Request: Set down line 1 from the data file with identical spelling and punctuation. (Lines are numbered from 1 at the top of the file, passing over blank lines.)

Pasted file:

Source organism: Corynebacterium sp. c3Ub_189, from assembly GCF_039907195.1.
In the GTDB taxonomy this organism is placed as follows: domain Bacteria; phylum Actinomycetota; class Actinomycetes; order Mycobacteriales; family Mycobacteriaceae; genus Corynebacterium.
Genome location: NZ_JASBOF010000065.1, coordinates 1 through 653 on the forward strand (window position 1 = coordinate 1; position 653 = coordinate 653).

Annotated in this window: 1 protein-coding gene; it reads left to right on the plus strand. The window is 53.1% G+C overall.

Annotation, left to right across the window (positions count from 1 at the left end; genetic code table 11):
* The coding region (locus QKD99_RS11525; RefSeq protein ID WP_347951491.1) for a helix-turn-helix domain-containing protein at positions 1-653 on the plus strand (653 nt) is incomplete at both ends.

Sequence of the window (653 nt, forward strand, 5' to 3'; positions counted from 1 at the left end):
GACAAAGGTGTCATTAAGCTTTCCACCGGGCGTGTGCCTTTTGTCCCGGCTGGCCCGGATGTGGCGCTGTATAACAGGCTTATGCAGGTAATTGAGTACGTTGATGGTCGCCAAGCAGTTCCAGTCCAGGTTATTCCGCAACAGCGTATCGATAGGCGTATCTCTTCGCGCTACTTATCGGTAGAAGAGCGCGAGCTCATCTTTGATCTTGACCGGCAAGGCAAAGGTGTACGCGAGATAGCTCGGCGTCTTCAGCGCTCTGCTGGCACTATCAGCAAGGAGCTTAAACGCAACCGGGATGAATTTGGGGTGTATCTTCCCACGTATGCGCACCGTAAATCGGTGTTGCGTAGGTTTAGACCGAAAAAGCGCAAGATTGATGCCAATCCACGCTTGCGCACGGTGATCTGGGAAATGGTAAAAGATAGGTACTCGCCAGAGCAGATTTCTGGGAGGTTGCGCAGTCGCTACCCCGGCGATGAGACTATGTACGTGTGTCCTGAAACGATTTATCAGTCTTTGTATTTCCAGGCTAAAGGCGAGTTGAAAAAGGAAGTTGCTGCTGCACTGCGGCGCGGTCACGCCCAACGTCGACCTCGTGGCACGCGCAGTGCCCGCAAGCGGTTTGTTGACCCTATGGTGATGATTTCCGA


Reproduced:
Source organism: Corynebacterium sp. c3Ub_189, from assembly GCF_039907195.1.